CD Review: Acoustic - John Lennon
By Glenn Weiser
Metroland, March 24, 2005

John Lennon - Acoustic (Capitol)

Nearly a quarter-century after John Lennon’s murder by a deranged fan in New York City, his widow Yoko Ono has released a 16-track CD of Lennon playing his post-Beatles material in solo acoustic renditions. This disc, however, is a mixed blessing: Although it shows how marvelous Lennon sounded alone and unplugged, listeners will have to endure its considerable flaws.
Acoustic is a pastiche of live recordings from two benefit concerts in 1971 and rough demos of the classic studio versions from the same decade. Although it has most of the highlights from his solo period, the album is beset with problems. Foremost is that nine of its 16 songs have already been released on the 1998 Anthology box set, giving us only seven new tracks. This makes Acoustic a rather paltry offering. The sound quality of some of the demos is also quite poor, leading one to wonder if Ono had to scrape the bottom of the vault to assemble the album. Finally, the liner notes offer virtually no information about the recordings. Instead, we get a handful of photos of the former Beatle, three of his drawings, the lyrics and chords to the songs, and a chord chart for the “future guitarists” that Ono dedicates the CD to.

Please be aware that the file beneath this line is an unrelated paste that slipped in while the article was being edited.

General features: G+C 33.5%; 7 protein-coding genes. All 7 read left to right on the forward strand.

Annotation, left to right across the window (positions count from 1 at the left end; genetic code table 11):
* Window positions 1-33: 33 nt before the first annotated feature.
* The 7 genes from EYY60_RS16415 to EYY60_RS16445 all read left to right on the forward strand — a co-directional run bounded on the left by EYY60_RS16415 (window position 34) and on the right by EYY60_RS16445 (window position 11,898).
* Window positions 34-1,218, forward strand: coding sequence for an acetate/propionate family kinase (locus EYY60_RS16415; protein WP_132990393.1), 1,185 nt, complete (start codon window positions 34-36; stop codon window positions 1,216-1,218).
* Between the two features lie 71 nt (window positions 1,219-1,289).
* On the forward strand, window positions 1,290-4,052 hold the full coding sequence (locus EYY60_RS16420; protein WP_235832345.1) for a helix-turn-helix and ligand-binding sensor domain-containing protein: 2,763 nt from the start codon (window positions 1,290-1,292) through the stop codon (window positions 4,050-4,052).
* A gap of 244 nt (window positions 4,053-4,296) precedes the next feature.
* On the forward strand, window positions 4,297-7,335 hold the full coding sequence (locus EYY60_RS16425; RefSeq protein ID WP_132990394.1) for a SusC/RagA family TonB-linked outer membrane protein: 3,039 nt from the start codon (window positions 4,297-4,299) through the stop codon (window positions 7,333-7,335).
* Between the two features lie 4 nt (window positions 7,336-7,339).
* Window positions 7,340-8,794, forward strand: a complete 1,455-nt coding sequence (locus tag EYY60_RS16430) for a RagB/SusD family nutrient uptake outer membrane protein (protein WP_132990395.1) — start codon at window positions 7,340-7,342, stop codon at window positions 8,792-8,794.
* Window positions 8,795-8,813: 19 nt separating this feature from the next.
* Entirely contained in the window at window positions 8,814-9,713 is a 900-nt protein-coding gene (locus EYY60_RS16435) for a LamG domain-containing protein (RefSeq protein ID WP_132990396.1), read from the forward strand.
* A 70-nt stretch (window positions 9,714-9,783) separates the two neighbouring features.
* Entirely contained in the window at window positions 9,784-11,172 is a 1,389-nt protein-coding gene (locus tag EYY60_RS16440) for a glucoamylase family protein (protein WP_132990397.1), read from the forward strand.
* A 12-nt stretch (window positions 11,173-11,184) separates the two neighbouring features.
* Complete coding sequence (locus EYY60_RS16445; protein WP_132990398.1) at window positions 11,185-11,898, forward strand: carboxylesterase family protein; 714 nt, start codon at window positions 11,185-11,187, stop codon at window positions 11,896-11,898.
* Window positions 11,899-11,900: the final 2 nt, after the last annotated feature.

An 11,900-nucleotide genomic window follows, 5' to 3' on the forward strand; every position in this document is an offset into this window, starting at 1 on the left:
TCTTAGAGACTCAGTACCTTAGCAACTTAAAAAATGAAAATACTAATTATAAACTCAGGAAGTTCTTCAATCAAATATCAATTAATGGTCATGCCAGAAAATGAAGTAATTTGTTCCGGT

All this is forgivable, though, as Lennon was arguably rock’s greatest songwriter and certainly one of its finest singers. Despite its shortcomings, Acoustic still upholds this legacy. His voice is never off-key or strained on these presumably unedited cuts, and remains wonderfully expressive throughout, especially on “Imagine,” “Watching the Wheels,” and “Dear Yoko.” On “Cold Turkey,” the onetime junkie even dramatizes the agony of heroin withdrawal with feral moans and guttural noises.

The disc also shows that Lennon was a better acoustic guitarist than you might expect, given that he was not the Beatles’ lead axman. Although he doesn’t accompany himself with complex fingerpicking or speedy single-note runs, his playing is solid and tasteful, consisting largely of deftly accented strumming with well-placed melodic embellishments. There are departures, though: On “Love,” his vocals float effortlessly over a chord line skillfully played in bass note-chord style. Again, “Well, Well, Well” sports surprisingly tasty blues licks.

Even though Acoustic might leave you hungering for what a well-produced unplugged John Lennon album might have been like, it does succeed in capturing his genius from a new angle. And for that, you know you should be glad.

List of Metroland Stories by Glenn Weiser                          ©2005 by Glenn Weiser. All rights reserved.

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